She is also co-founder and chief scientific officer of Bright Angel Therapeutics, a pre-clinical stage biotechnology firm that focuses on the development of novel therapeutics to treat fungal infections.

Cowen says she looks forward to taking over the stewardship of U of T’s research and innovation ecosystem and says her core priorities will include:

  • Recruiting the world’s best and brightest scholars
  • Enabling a culture of inclusive excellence and high-impact, interdisciplinary research and collaboration
  • Growing the university’s research funding from a rich array of national and international sources
  • Increasing the impact of U of T’s research enterprise by mobilizing knowledge to “really address the grand challenges of our time”

She says U of T researchers’ response to one pressing challenge in particular – the COVID-19 pandemic – speaks to the skill and creativity across U of T’s research apparatus.

“What we’ve seen in our academic community is an exceptional ability to pivot,” Cowen said. “People have transformed their research programs to address this critical health crisis, and we’ve seen a major increase in the level of collaboration and partnership, with people working collectively toward a common goal.”

“There has been tremendous engagement and a recognition that we need really great, diverse minds at the table with different kinds of skillsets to solve such a grand challenge.”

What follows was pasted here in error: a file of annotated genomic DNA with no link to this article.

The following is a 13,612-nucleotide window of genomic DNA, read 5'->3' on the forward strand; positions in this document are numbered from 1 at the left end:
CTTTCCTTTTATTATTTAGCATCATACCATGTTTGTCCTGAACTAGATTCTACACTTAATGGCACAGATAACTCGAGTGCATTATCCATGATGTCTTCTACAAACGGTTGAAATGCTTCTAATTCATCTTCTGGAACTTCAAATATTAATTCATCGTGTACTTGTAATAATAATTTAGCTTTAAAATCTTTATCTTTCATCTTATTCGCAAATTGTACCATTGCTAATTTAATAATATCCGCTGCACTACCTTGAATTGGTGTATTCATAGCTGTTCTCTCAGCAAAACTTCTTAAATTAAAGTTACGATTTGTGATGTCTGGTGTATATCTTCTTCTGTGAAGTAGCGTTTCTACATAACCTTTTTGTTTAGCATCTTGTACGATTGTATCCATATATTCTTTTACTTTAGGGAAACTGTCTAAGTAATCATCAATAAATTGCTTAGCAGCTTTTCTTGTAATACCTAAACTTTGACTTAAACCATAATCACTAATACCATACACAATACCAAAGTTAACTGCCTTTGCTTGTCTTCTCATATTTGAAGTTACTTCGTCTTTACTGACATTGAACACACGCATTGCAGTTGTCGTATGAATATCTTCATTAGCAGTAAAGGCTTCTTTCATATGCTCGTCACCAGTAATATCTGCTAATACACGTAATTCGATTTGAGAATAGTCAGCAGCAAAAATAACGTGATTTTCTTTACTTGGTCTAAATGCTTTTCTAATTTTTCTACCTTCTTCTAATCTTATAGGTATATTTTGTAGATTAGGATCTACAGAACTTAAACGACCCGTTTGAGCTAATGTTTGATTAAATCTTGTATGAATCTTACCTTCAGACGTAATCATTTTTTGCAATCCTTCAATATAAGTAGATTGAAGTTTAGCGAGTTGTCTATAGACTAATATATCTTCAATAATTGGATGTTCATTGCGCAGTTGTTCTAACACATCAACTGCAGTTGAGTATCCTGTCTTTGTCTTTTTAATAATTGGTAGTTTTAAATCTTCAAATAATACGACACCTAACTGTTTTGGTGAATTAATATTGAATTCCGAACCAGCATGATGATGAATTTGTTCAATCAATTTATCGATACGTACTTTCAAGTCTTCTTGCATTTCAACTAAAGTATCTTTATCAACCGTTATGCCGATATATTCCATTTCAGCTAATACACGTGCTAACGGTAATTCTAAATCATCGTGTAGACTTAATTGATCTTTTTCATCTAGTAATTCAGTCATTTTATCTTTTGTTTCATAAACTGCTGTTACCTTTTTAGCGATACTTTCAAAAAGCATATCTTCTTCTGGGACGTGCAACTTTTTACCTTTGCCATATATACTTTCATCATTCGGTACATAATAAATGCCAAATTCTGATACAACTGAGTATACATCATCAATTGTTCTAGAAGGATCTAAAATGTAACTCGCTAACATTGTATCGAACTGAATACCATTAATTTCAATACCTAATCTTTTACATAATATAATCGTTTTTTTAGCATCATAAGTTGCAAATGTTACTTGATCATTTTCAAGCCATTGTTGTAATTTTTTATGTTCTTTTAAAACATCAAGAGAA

Cowen hailed Sargent, her predecessor in the vice-presidential role, as a “remarkable scholar and an inspiring academic leader” who leaves an indelible mark on the university.

“Ted Sargent has had a phenomenal impact and leaves a remarkable legacy,” said Cowen. “I’ve had the pleasure of learning from him … and understanding how the goals and strategic plans he set were not his alone, but rather a collective reflection of the priorities of our broader community.

“What he did was build community and mobilize toward a collective goal, using an approach of inclusive excellence to make sure that we work together centrally to support and enable our divisions, and collaborate to achieve something that’s much greater than the sum of the parts.”

While Sargent is moving on to Northwestern, he will continue to maintain a significant research presence in Toronto, allowing him to retain his longstanding affiliation with U of T and supervise graduate students and post-doctoral researchers.

For his part, Sargent said he was delighted to see Cowen taking on the role of vice-president, research and innovation, and strategic initiatives.

“Professor Cowen is a globally celebrated scholar who has an outstanding record of leadership at U of T. She is an accomplished entrepreneur and a renowned member of the global research community – for example, through her leadership of a prominent CIFAR program,” Sargent said.

“Her deep knowledge of the research, innovation and strategic initiatives portfolio – combined with her passionate commitment to U of T, its scholars, staff and students – equip her perfectly to continue her remarkable record of success and impact as an academic leader.”